Just about everyone that has benchmarked a gaming computer knows about FutureMark. This company specializes in benchmarks that are visually spectacular and can push even the latest hardware. Its current graphics benchmark, 3DMark 11 was released in December of 2010 and soon we will see the release of its successor.
The next 3DMark is being designed to work on Windows Vista, Windows 7, and Windows 8, which is why it will release after the OS launches, and will test DirectX 9, 10, and 11 hardware. Normally features found in a newer DX cannot be run be older hardware, but Futuremark is taking advantage of Feature Levels which are in the DirectX 11 API.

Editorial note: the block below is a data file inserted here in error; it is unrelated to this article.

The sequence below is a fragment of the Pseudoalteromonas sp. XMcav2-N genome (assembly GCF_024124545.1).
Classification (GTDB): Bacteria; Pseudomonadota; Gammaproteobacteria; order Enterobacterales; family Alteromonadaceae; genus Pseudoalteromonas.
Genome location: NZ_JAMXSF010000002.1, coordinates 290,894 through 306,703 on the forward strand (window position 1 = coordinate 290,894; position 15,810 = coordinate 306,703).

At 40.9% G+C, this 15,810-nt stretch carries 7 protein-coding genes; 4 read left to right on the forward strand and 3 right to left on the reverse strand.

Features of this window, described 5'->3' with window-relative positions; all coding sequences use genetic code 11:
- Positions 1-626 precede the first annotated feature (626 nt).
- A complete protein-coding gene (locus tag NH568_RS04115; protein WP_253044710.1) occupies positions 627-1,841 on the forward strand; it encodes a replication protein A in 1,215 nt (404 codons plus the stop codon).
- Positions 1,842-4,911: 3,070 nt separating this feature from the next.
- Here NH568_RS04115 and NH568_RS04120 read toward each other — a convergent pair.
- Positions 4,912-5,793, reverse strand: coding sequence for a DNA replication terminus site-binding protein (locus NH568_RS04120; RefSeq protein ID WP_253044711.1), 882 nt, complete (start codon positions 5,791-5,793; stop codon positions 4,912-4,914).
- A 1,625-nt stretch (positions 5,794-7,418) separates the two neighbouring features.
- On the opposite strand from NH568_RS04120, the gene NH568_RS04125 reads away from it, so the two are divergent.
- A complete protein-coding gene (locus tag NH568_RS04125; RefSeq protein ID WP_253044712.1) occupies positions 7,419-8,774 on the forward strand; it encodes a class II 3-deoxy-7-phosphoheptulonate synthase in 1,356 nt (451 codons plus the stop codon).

First introduced in DX 10, though in a limited way, Feature Levels are collections of features and capabilities hardware can be expected to run. Instead of having to request information from a GPU about if it can handle multiple specific features, software can ask the hardware what feature level it is at, and then run with only the features that level supports.
The tech demo for the next 3DMark features a trader walking through Scarport with its buildings clinging to canyon walls above canals of lava. Tessellation, advanced volumetric lighting with real-time light scattering, fluid dynamics simulation, post processing, ambient occlusion, lens effects and more complete the scene.